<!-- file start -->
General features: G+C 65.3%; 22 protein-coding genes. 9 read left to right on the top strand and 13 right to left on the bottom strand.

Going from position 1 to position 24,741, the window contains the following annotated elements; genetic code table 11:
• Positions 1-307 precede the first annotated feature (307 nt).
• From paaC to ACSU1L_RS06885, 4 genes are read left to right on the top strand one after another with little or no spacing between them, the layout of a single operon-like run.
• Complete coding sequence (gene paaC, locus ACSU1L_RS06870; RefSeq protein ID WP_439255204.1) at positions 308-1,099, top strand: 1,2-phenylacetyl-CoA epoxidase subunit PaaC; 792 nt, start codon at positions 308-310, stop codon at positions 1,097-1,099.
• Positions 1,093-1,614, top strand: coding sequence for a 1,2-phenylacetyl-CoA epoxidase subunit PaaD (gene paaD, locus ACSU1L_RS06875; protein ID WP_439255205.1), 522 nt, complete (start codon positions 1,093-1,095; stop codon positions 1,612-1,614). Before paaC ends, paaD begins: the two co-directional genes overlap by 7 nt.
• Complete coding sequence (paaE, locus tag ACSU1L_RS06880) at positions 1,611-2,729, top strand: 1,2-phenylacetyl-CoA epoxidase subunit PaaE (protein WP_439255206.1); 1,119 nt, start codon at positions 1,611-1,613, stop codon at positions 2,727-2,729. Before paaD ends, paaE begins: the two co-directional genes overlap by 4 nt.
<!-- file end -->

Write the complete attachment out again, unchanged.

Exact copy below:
General features: G+C 65.3%; 22 protein-coding genes. 9 read left to right on the top strand and 13 right to left on the bottom strand.

Going from position 1 to position 24,741, the window contains the following annotated elements; genetic code table 11:
• Positions 1-307 precede the first annotated feature (307 nt).
• From paaC to ACSU1L_RS06885, 4 genes are read left to right on the top strand one after another with little or no spacing between them, the layout of a single operon-like run.
• Complete coding sequence (gene paaC, locus ACSU1L_RS06870; RefSeq protein ID WP_439255204.1) at positions 308-1,099, top strand: 1,2-phenylacetyl-CoA epoxidase subunit PaaC; 792 nt, start codon at positions 308-310, stop codon at positions 1,097-1,099.
• Positions 1,093-1,614, top strand: coding sequence for a 1,2-phenylacetyl-CoA epoxidase subunit PaaD (gene paaD, locus ACSU1L_RS06875; protein ID WP_439255205.1), 522 nt, complete (start codon positions 1,093-1,095; stop codon positions 1,612-1,614). Before paaC ends, paaD begins: the two co-directional genes overlap by 7 nt.
• Complete coding sequence (paaE, locus tag ACSU1L_RS06880) at positions 1,611-2,729, top strand: 1,2-phenylacetyl-CoA epoxidase subunit PaaE (protein WP_439255206.1); 1,119 nt, start codon at positions 1,611-1,613, stop codon at positions 2,727-2,729. Before paaD ends, paaE begins: the two co-directional genes overlap by 4 nt.